So before you run to your local recruiting office to sign on the dotted line and become a hero or whatever, here are a few things you might need to know:

1. It’s a dangerous job

Movies do a great job depicting how dangerous war can be as directors add in cinematic kills and awesome camera work.

In real life, there’s no pulse-pounding theme music or slow motion effects — the sh*t is real.

Yes, we’re serious. (Image via Giphy)

2. You will make unbreakable relationships

Once you make a friend in the infantry, you always have that special bond no matter what.

Hopefully, you’re the “Maverick” in the relationship. (Image via Giphy)

3.  It can be really, really boring

You’ve probably heard the phrase “hurry up and wait.” In a grunt unit, everything takes more time than it should and you’re going to have plenty of down time. So make sure you have games downloaded on your smartphone to play and help you stay awake while you wait for the higher-ups to “pass the word.”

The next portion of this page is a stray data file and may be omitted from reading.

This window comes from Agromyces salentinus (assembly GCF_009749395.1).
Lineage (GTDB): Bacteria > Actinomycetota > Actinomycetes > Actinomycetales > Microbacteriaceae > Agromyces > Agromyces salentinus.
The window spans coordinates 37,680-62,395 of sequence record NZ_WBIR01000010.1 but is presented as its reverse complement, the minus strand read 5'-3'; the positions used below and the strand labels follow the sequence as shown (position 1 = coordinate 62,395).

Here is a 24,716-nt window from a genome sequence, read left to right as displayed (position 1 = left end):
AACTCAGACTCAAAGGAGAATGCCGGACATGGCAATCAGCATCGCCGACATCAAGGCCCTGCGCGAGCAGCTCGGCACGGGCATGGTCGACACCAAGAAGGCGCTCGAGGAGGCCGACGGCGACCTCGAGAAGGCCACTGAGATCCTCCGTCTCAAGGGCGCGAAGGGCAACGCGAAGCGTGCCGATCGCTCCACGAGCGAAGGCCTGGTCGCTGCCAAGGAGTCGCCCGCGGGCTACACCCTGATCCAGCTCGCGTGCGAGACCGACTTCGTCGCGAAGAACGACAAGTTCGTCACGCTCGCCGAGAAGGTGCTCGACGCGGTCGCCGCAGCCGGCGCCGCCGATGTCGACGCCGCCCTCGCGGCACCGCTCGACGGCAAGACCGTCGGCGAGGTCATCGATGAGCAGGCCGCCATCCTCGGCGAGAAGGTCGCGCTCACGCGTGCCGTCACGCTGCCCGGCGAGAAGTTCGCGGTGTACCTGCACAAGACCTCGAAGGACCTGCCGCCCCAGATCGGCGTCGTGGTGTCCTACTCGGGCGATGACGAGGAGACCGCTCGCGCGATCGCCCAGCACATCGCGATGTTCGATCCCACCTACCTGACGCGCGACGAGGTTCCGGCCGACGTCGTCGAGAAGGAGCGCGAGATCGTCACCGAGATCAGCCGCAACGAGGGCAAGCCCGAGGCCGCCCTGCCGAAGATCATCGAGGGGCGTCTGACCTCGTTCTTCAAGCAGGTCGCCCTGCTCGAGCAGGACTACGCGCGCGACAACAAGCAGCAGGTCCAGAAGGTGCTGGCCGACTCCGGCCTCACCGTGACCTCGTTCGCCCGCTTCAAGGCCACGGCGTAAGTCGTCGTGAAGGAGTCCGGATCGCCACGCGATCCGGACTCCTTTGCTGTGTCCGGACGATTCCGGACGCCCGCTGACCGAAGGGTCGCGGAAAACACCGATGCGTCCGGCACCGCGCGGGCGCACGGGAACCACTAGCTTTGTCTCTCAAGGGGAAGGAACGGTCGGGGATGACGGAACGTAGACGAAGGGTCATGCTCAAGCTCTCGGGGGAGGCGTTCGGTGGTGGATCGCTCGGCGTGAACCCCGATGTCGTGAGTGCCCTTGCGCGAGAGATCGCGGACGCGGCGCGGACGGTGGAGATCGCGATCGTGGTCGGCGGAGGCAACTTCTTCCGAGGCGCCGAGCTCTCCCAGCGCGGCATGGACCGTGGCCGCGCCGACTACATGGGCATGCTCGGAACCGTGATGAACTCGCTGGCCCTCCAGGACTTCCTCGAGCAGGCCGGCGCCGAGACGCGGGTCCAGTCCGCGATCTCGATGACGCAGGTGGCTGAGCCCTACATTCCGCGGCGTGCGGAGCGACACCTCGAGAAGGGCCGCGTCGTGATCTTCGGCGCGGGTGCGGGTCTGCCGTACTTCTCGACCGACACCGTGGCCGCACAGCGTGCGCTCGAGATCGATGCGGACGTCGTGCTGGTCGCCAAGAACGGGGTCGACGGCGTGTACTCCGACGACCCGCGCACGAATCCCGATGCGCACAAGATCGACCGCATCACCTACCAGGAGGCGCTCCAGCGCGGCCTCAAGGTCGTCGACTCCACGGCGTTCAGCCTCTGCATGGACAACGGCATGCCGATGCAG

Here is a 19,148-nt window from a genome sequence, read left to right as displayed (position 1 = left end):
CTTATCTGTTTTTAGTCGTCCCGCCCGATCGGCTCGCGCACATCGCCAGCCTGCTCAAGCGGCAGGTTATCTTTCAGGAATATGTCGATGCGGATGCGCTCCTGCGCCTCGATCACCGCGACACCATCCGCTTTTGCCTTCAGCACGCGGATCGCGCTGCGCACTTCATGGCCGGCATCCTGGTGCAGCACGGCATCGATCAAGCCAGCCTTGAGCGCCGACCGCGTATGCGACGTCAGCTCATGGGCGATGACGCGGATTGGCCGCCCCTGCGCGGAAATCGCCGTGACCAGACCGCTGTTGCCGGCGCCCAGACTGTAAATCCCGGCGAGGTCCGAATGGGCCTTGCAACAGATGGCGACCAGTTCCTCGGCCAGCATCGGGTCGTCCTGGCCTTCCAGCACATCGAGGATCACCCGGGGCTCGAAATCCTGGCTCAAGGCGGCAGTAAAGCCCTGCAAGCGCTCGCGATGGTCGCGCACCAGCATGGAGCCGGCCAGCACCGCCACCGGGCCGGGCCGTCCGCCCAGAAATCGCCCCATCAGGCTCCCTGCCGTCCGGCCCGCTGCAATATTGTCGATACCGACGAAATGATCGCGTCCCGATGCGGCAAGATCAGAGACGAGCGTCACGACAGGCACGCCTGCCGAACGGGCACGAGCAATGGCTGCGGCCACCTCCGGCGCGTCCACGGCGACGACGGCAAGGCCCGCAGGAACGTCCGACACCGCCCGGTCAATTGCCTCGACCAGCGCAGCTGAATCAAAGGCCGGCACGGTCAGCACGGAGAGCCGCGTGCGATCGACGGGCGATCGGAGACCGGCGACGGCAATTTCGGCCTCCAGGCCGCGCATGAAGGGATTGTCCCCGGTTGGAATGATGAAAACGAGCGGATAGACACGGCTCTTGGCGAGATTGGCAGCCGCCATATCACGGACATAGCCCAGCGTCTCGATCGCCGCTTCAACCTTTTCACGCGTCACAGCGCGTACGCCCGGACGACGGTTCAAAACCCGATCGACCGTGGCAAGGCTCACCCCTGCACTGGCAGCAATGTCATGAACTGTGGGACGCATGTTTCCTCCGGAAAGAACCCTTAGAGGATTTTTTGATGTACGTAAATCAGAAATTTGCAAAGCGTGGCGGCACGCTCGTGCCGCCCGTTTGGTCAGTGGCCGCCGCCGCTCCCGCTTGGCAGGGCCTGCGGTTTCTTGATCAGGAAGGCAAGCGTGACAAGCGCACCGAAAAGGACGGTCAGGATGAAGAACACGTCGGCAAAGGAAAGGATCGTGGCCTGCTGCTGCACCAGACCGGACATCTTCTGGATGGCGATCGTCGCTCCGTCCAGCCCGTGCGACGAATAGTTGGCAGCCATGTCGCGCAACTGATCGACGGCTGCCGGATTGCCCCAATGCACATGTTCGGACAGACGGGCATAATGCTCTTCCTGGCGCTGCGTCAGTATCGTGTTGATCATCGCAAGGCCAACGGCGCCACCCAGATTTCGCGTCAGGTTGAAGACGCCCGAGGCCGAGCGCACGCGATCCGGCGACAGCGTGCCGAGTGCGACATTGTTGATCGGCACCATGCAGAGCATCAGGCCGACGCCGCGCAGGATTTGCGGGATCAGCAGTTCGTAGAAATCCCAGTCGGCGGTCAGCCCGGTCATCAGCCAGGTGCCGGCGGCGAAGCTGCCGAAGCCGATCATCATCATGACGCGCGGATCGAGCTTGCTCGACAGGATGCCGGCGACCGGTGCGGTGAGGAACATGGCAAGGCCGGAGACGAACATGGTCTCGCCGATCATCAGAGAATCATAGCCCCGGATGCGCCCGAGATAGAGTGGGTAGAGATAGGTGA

Stay awake brain. (Image via Giphy)

4. You will get to blow sh*t up

This is the best part. That is all.

3/5 Get Some! (Image via Giphy)

5. You will be made to do stupid tasks

It’s called a “working party.” This sounds way more fun than it actually is. Instead of plenty of beer and drunken coeds, you’ll be outside in the heat “police calling” cigarette butts or mopping your boss’s office.

If this looks fun, being a boot in the infantry may be your calling(Image via Giphy)

Also Read: 5 differences between Army and Marine Corps infantry

6. You will go on a lot of mandatory hikes

Whether it’s 5 miles or 25 miles, an infantryman will put on all his gear and equipment and walk the base to help get him in shape for deployment — it’s called a conditioning hike and it’s the worst.